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I want to setup in-house CPAN for distributing our internal code.

So I was looking at CPAN::Mini as recommended here. But it looks there are other options as CPAN::Site, CPAN::Dark, Dist::Zilla ...

I'm little bit overwhelmed with all these options. What do people mostly use/ recommend?

What I need is a way to push internal modules to repository which can be accesses from several machines.

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Dist::Zilla doesn't belong in this list, because it's about packaging modules, not distributing them. You might use dzil to help package your code, and a plugin to upload it to your in-house CPAN, but you'll still need some other module to actually manage your in-house CPAN. –  cjm Jul 11 '11 at 11:36

3 Answers 3

up vote 5 down vote accepted

The quick answer is that you want to use CPAN::Mini to create a local mirror of all that is current on the CPAN, and then CPAN::Mini::Inject to add your own distributions to it.

The long answer is that it helps to understand how a CPAN mirror is constructed. Broadly speaking, it is simply a directory that contains two sub-directories.

The 'modules' directory contains in turn two files, 03modlist.data.gz, whose contents is ignored by modern CPAN clients but there's legacy code that assumes this file exists, so just copy it from an existing mirror. The other is 02packages.details.txt.gz, which I shall describe later.

The 'authors' directory contains a file '01mailrc.txt.gz' which is another relic of the past whose contents can be ignored, so just copy it from another mirror, and it contains the 'id' directory. This in turn contains sub-directories and distributions, whose names follow a pattern. For example, my PAUSE id is DCANTRELL, and one of my distributions is XML-Tiny-2.06.tar.gz, so that file lives at .../authors/id/D/DC/DCANTRELL/XML-Tiny-2.06.tar.gz.

The 02packages.details.txt.gz file is the index that maps module names to distributions, and this must be up to date for your mirror to work properly. It consists of a few header lines, which must be present and correct, followed by a blank line, followed by one line for each module. Those lines are three fields separated by spaces:

  • module name
  • module version
  • distribution filename


  XML::Tiny 2.06 D/DC/DCANTRELL/XML-Tiny-2.06.tar.gz

(you may also see .tgz, .zip, and a coupla others)

A distribution may appear in several lines, once for each module it contains. eg

  XML::Tiny::DOM 1.1 D/DC/DCANTRELL/XML-Tiny-DOM-1.1.tar.gz
  XML::Tiny::DOM::Element 1.1 D/DC/DCANTRELL/XML-Tiny-DOM-1.1.tar.gz

In a normal CPAN mirror, there may be several versions of a distribution, and several versions of a module - for example, the current version and a few older ones, or the current stable one and a dev one. The index file contains the most recent stable version. You can tell dev versions of distributions because they have an underscore in their version, or contain the string '-TRIAL'.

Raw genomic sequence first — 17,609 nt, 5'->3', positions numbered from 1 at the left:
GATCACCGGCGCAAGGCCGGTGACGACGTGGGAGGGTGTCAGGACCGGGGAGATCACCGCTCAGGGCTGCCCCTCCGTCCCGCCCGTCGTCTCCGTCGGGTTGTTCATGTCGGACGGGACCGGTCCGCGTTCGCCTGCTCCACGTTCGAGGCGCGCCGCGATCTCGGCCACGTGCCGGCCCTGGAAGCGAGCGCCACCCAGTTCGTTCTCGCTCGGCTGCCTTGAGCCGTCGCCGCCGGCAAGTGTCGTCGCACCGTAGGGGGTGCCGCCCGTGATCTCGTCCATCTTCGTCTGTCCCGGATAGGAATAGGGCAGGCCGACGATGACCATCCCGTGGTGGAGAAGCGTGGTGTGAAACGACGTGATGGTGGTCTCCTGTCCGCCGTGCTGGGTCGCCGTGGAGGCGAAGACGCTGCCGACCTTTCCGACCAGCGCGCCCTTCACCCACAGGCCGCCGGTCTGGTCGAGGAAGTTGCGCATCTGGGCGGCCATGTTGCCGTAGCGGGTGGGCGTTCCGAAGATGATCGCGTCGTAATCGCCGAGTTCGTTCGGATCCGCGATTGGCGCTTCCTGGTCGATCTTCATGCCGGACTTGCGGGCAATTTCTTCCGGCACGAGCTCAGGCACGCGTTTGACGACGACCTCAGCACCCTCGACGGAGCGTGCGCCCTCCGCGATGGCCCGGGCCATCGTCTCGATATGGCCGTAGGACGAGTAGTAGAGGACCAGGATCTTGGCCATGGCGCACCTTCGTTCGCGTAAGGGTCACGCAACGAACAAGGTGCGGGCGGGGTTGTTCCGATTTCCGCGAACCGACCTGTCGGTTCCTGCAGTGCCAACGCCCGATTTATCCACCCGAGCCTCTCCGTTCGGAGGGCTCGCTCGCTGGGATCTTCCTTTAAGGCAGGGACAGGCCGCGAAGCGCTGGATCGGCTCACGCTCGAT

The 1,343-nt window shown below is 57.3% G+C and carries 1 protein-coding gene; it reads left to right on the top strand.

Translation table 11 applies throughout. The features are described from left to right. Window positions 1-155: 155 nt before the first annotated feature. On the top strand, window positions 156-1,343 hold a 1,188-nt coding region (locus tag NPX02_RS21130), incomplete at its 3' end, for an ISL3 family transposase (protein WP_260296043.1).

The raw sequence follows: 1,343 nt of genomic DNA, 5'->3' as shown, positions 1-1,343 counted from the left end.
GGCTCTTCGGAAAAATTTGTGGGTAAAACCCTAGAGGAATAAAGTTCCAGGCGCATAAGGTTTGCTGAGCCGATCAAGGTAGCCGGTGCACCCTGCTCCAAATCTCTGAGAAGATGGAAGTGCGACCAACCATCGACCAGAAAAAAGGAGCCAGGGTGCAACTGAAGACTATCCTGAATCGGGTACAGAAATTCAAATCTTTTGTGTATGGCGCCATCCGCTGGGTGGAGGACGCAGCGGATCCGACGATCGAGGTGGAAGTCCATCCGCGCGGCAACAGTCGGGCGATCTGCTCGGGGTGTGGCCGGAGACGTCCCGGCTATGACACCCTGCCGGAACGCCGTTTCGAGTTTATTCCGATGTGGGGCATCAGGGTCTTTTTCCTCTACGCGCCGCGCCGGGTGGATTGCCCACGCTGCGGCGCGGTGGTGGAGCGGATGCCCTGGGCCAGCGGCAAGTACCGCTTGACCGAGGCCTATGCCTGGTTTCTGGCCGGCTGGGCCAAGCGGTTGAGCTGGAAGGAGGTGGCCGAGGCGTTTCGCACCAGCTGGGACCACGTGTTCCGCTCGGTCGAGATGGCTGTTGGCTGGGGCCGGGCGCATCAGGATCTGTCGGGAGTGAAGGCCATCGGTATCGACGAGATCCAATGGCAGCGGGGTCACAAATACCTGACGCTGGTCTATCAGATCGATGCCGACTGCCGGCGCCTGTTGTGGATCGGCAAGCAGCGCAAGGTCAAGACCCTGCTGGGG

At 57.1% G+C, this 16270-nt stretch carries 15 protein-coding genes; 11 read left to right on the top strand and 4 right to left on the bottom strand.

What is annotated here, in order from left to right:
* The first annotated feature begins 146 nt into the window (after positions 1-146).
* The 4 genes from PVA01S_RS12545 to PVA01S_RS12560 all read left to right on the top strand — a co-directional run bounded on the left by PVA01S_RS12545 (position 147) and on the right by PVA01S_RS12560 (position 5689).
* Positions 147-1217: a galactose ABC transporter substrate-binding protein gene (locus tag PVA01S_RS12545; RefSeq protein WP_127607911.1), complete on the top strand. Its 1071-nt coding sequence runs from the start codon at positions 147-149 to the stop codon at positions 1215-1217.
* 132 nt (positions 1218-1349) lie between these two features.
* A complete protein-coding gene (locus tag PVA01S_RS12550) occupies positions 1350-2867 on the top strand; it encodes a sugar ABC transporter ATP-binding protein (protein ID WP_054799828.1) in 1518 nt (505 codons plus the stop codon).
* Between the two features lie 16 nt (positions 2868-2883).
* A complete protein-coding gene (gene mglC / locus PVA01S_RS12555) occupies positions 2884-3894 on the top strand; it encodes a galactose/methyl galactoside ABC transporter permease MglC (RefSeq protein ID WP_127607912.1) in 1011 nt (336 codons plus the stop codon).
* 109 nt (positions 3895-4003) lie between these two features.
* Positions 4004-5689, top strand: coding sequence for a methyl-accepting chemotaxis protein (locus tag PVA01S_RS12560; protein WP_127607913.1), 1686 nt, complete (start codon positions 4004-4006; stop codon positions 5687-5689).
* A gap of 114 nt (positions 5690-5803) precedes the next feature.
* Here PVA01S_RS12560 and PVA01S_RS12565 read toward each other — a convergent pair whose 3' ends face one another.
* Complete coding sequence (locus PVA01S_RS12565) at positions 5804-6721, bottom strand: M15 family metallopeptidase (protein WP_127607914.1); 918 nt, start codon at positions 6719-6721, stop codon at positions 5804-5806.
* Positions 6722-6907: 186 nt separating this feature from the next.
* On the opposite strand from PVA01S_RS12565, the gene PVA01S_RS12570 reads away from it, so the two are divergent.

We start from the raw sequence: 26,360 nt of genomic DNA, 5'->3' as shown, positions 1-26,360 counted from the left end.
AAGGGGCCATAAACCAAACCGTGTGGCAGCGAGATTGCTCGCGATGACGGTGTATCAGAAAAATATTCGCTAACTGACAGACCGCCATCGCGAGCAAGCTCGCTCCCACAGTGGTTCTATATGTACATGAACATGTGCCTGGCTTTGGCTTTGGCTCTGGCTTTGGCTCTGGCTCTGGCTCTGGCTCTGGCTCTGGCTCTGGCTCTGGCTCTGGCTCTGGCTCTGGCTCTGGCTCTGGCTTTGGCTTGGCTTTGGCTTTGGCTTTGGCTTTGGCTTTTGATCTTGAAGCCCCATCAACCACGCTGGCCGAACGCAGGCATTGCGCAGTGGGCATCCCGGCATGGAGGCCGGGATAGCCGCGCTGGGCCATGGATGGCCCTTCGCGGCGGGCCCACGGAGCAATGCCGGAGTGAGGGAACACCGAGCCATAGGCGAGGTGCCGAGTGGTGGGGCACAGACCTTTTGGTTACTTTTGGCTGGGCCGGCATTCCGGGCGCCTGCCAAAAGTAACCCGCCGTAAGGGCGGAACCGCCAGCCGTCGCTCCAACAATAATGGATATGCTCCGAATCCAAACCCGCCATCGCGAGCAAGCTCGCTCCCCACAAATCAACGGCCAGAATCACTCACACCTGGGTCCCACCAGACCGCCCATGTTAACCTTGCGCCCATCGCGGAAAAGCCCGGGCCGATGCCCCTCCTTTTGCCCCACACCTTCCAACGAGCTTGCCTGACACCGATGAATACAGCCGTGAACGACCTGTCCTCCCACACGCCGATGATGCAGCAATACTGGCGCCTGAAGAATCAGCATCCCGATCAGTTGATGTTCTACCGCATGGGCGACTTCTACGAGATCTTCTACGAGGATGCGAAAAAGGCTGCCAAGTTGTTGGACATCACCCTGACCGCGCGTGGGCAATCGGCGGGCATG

So, knowing all that, you can construct a CPAN-a-like that contains only your code. But using CPAN::Mini and CPAN::Mini::Inject to add your stuff to a "real" CPAN is less work.

Once you've created your CPAN-a-like, you can either expose it on HTTP and access it using any client as normal, or you could just have it in the filesystem and configure the CPAN client to access it using a file:/// URL.

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You might also consider Pinto. Pinto allows you to curate your own stable CPAN repository, which can contain any number of both public and private distributions. Pinto also helps you to manage change as your dependencies evolve over time.

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DrHyde gave a very nice answer to the question. But if you don't want to maintain a CPAN mirror, you can use MyCPAN::App::DPAN together with MyCPAN::Indexer.

Cave: Both distributions are under development. Not all combinations will work. What I use is the latest version of MyCPAN::App::DPAN on github (1.28_11) and MyCPAN::Indexer version 1.28_10 (later versions don't work with MyCPAN::App::DPAN).

MyCPAN::App::DPAN will create a CPAN-like directory structure on your local disk from the distributions you feed it. You will need to create a config file for it (say, .dpanrc):

# contents of .dpanrc
indexer_id  Edward Baudrez <my.email.address@example.org>
dpan_dir    /home/ebaudrez/rsync.net/dpan
merge_dirs  /home/ebaudrez/rsync.net/dpan/dists
report_dir  /home/ebaudrez/rsync.net/dpan/indexer_reports

Put your distribution tarballs in the directory merge_dirs (I think there's no reason that directory should reside under dpan_dir, but I'm too lazy to figure it out right now). Then call dpan:

dpan -f $HOME/.dpanrc

dpan will create a CPAN-like structure in dpan_dir (containing, in particular, authors and modules). This directory can then be used with cpanm (for instance):

cpanm --mirror $HOME/rsync.net/dpan --mirror http://search.cpan.org/CPAN

Note that I use real CPAN as fallback, because the DarkPAN is by definition incomplete. If you also happen to have a mini CPAN mirror, you can also use it here:

cpanm --mirror $HOME/rsync.net/dpan --mirror $HOME/mirrors/minicpan --mirror-only

Do note that, for this scheme to work, you will need to create distribution tarballs from your source code. I like and use Dist::Zilla, but note that you can also generate tarballs from Makefile.PL, so you definitely don't need to use Dist::Zilla. But it takes care of a lot of the details.

Creating a real distribution from your source code may seem like a lot of work, but Dist::Zilla helps lift the burden, and the transition to a real CPAN module, some day in the future ;-), is also simplified a lot when you already have a distribution.

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